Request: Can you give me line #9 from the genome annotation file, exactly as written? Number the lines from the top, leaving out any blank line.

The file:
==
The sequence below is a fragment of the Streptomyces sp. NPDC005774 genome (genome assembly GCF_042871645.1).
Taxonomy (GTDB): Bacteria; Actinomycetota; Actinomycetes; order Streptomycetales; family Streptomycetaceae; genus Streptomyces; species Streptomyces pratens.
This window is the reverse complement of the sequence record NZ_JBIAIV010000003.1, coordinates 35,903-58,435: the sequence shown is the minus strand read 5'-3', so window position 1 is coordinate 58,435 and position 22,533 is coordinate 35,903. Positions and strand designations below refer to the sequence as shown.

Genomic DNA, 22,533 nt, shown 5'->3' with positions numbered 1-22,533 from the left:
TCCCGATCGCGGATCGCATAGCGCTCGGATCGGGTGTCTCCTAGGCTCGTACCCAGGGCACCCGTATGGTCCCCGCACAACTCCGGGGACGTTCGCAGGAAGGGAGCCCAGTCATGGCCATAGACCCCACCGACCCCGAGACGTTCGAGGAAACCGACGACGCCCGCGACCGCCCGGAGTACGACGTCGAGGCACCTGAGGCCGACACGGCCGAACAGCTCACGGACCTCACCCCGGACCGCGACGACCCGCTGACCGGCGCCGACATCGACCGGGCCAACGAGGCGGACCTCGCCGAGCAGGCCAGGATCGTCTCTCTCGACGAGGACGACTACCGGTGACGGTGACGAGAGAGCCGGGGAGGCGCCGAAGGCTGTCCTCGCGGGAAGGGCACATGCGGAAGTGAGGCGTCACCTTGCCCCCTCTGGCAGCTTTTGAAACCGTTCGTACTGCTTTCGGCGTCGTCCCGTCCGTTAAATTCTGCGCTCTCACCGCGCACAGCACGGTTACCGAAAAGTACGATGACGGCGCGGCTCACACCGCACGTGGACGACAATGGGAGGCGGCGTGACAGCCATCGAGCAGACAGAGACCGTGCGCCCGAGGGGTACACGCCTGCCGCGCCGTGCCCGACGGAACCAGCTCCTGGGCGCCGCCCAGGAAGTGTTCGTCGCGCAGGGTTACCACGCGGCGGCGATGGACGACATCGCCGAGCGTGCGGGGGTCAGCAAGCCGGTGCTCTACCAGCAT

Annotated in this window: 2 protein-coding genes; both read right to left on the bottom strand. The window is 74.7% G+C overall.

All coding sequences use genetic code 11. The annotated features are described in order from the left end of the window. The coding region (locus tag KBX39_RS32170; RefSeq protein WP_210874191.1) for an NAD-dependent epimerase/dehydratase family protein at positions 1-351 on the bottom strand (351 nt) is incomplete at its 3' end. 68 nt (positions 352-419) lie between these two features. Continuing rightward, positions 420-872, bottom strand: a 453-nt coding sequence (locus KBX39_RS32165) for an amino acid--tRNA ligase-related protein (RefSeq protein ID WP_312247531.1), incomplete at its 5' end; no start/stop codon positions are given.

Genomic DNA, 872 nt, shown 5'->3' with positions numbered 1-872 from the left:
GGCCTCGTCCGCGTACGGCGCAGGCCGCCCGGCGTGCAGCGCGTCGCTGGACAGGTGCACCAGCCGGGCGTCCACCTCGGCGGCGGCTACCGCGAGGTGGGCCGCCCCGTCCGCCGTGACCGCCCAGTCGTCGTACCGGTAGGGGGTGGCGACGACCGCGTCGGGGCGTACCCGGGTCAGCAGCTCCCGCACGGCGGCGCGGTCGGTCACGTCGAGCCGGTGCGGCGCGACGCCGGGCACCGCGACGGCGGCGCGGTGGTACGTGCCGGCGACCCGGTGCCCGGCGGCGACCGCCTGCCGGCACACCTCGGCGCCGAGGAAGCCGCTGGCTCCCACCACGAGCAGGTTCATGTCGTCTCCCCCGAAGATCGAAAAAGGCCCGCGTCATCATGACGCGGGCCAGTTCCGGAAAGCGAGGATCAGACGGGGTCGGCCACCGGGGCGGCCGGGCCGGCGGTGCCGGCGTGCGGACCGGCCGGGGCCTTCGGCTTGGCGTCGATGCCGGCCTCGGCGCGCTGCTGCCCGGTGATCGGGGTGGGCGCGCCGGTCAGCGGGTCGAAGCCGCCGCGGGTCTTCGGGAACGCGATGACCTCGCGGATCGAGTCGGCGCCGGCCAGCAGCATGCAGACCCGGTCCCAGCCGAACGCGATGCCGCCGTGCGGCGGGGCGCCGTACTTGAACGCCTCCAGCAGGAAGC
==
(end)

GGCCTCGTCCGCGTACGGCGCAGGCCGCCCGGCGTGCAGCGCGTCGCTGGACAGGTGCACCAGCCGGGCGTCCACCTCGGCGGCGGCTACCGCGAGGTGGGCCGCCCCGTCCGCCGTGACCGCCCAGTCGTCGTACCGGTAGGGGGTGGCGACGACCGCGTCGGGGCGTACCCGGGTCAGCAGCTCCCGCACGGCGGCGCGGTCGGTCACGTCGAGCCGGTGCGGCGCGACGCCGGGCACCGCGACGGCGGCGCGGTGGTACGTGCCGGCGACCCGGTGCCCGGCGGCGACCGCCTGCCGGCACACCTCGGCGCCGAGGAAGCCGCTGGCTCCCACCACGAGCAGGTTCATGTCGTCTCCCCCGAAGATCGAAAAAGGCCCGCGTCATCATGACGCGGGCCAGTTCCGGAAAGCGAGGATCAGACGGGGTCGGCCACCGGGGCGGCCGGGCCGGCGGTGCCGGCGTGCGGACCGGCCGGGGCCTTCGGCTTGGCGTCGATGCCGGCCTCGGCGCGCTGCTGCCCGGTGATCGGGGTGGGCGCGCCGGTCAGCGGGTCGAAGCCGCCGCGGGTCTTCGGGAACGCGATGACCTCGCGGATCGAGTCGGCGCCGGCCAGCAGCATGCAGACCCGGTCCCAGCCGAACGCGATGCCGCCGTGCGGCGGGGCGCCGTACTTGAACGCCTCCAGCAGGAAGC